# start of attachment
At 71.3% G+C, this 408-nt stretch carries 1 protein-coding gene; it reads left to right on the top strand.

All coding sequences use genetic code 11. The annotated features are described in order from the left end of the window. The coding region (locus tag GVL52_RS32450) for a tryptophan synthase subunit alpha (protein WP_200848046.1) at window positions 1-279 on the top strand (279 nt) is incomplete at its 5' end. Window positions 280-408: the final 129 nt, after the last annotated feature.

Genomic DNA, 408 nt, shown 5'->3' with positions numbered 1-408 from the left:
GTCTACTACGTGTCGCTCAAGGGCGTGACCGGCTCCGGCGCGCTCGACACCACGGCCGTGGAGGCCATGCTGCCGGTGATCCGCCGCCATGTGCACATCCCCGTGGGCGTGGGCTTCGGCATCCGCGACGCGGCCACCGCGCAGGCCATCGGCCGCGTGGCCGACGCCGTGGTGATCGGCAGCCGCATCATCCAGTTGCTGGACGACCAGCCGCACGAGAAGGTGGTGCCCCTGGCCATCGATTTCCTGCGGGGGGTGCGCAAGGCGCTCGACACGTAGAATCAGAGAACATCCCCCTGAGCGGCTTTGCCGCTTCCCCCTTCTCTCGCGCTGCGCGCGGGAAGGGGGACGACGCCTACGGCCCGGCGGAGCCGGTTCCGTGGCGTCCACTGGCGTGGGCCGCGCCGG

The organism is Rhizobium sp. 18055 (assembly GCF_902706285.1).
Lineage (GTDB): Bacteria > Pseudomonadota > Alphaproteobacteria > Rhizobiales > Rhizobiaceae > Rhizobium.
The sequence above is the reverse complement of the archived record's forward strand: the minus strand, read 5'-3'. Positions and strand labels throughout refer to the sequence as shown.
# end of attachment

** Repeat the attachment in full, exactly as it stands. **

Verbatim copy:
At 71.3% G+C, this 408-nt stretch carries 1 protein-coding gene; it reads left to right on the top strand.

All coding sequences use genetic code 11. The annotated features are described in order from the left end of the window. The coding region (locus tag GVL52_RS32450) for a tryptophan synthase subunit alpha (protein WP_200848046.1) at window positions 1-279 on the top strand (279 nt) is incomplete at its 5' end. Window positions 280-408: the final 129 nt, after the last annotated feature.

Genomic DNA, 408 nt, shown 5'->3' with positions numbered 1-408 from the left:
GTCTACTACGTGTCGCTCAAGGGCGTGACCGGCTCCGGCGCGCTCGACACCACGGCCGTGGAGGCCATGCTGCCGGTGATCCGCCGCCATGTGCACATCCCCGTGGGCGTGGGCTTCGGCATCCGCGACGCGGCCACCGCGCAGGCCATCGGCCGCGTGGCCGACGCCGTGGTGATCGGCAGCCGCATCATCCAGTTGCTGGACGACCAGCCGCACGAGAAGGTGGTGCCCCTGGCCATCGATTTCCTGCGGGGGGTGCGCAAGGCGCTCGACACGTAGAATCAGAGAACATCCCCCTGAGCGGCTTTGCCGCTTCCCCCTTCTCTCGCGCTGCGCGCGGGAAGGGGGACGACGCCTACGGCCCGGCGGAGCCGGTTCCGTGGCGTCCACTGGCGTGGGCCGCGCCGG

The organism is Rhizobium sp. 18055 (assembly GCF_902706285.1).
Lineage (GTDB): Bacteria > Pseudomonadota > Alphaproteobacteria > Rhizobiales > Rhizobiaceae > Rhizobium.
The sequence above is the reverse complement of the archived record's forward strand: the minus strand, read 5'-3'. Positions and strand labels throughout refer to the sequence as shown.